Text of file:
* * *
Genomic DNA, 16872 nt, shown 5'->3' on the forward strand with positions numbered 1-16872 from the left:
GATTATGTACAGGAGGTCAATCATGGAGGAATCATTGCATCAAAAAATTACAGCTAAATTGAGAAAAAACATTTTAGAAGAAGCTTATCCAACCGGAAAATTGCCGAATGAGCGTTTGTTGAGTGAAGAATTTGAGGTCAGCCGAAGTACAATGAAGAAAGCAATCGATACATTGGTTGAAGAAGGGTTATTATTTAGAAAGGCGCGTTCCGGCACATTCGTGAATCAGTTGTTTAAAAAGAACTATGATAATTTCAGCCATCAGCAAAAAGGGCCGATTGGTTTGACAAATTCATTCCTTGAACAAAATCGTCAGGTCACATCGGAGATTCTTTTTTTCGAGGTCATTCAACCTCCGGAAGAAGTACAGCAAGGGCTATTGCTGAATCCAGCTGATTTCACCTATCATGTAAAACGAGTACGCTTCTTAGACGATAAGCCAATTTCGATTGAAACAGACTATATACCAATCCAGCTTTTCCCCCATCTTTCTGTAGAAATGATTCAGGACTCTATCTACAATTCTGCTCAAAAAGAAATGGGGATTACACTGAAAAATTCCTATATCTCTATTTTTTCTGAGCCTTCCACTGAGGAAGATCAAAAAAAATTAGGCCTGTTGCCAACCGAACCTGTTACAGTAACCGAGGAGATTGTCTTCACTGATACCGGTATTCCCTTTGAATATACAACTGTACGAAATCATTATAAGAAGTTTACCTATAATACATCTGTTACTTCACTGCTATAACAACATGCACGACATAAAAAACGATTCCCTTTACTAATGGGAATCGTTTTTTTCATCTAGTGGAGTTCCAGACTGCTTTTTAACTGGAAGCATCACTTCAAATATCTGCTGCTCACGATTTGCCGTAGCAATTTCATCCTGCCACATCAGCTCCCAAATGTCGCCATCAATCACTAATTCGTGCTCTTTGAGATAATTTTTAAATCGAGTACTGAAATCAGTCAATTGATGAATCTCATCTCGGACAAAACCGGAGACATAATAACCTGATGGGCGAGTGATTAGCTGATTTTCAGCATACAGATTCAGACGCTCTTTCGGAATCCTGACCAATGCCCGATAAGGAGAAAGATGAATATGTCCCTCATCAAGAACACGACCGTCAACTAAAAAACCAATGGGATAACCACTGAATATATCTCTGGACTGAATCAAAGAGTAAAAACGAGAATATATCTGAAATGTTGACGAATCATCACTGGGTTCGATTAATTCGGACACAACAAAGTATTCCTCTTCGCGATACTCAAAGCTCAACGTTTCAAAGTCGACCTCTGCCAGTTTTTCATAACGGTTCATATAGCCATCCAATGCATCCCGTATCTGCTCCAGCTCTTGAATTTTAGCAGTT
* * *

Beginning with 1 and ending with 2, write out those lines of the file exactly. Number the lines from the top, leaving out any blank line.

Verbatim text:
Genomic DNA, 16872 nt, shown 5'->3' on the forward strand with positions numbered 1-16872 from the left:
GATTATGTACAGGAGGTCAATCATGGAGGAATCATTGCATCAAAAAATTACAGCTAAATTGAGAAAAAACATTTTAGAAGAAGCTTATCCAACCGGAAAATTGCCGAATGAGCGTTTGTTGAGTGAAGAATTTGAGGTCAGCCGAAGTACAATGAAGAAAGCAATCGATACATTGGTTGAAGAAGGGTTATTATTTAGAAAGGCGCGTTCCGGCACATTCGTGAATCAGTTGTTTAAAAAGAACTATGATAATTTCAGCCATCAGCAAAAAGGGCCGATTGGTTTGACAAATTCATTCCTTGAACAAAATCGTCAGGTCACATCGGAGATTCTTTTTTTCGAGGTCATTCAACCTCCGGAAGAAGTACAGCAAGGGCTATTGCTGAATCCAGCTGATTTCACCTATCATGTAAAACGAGTACGCTTCTTAGACGATAAGCCAATTTCGATTGAAACAGACTATATACCAATCCAGCTTTTCCCCCATCTTTCTGTAGAAATGATTCAGGACTCTATCTACAATTCTGCTCAAAAAGAAATGGGGATTACACTGAAAAATTCCTATATCTCTATTTTTTCTGAGCCTTCCACTGAGGAAGATCAAAAAAAATTAGGCCTGTTGCCAACCGAACCTGTTACAGTAACCGAGGAGATTGTCTTCACTGATACCGGTATTCCCTTTGAATATACAACTGTACGAAATCATTATAAGAAGTTTACCTATAATACATCTGTTACTTCACTGCTATAACAACATGCACGACATAAAAAACGATTCCCTTTACTAATGGGAATCGTTTTTTTCATCTAGTGGAGTTCCAGACTGCTTTTTAACTGGAAGCATCACTTCAAATATCTGCTGCTCACGATTTGCCGTAGCAATTTCATCCTGCCACATCAGCTCCCAAATGTCGCCATCAATCACTAATTCGTGCTCTTTGAGATAATTTTTAAATCGAGTACTGAAATCAGTCAATTGATGAATCTCATCTCGGACAAAACCGGAGACATAATAACCTGATGGGCGAGTGATTAGCTGATTTTCAGCATACAGATTCAGACGCTCTTTCGGAATCCTGACCAATGCCCGATAAGGAGAAAGATGAATATGTCCCTCATCAAGAACACGACCGTCAACTAAAAAACCAATGGGATAACCACTGAATATATCTCTGGACTGAATCAAAGAGTAAAAACGAGAATATATCTGAAATGTTGACGAATCATCACTGGGTTCGATTAATTCGGACACAACAAAGTATTCCTCTTCGCGATACTCAAAGCTCAACGTTTCAAAGTCGACCTCTGCCAGTTTTTCATAACGGTTCATATAGCCATCCAATGCATCCCGTATCTGCTCCAGCTCTTGAATTTTAGCAGTT